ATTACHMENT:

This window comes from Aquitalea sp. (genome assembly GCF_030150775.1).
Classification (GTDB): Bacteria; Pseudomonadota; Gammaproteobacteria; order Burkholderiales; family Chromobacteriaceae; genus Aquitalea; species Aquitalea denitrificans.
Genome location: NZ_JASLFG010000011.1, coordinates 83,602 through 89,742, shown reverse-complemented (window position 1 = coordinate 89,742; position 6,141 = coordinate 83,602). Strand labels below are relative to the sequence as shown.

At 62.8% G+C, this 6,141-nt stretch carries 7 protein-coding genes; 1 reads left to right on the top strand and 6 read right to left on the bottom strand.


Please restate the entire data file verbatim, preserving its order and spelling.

This window comes from Aquitalea sp. (genome assembly GCF_030150775.1).
Classification (GTDB): Bacteria; Pseudomonadota; Gammaproteobacteria; order Burkholderiales; family Chromobacteriaceae; genus Aquitalea; species Aquitalea denitrificans.
Genome location: NZ_JASLFG010000011.1, coordinates 83,602 through 89,742, shown reverse-complemented (window position 1 = coordinate 89,742; position 6,141 = coordinate 83,602). Strand labels below are relative to the sequence as shown.

At 62.8% G+C, this 6,141-nt stretch carries 7 protein-coding genes; 1 reads left to right on the top strand and 6 read right to left on the bottom strand.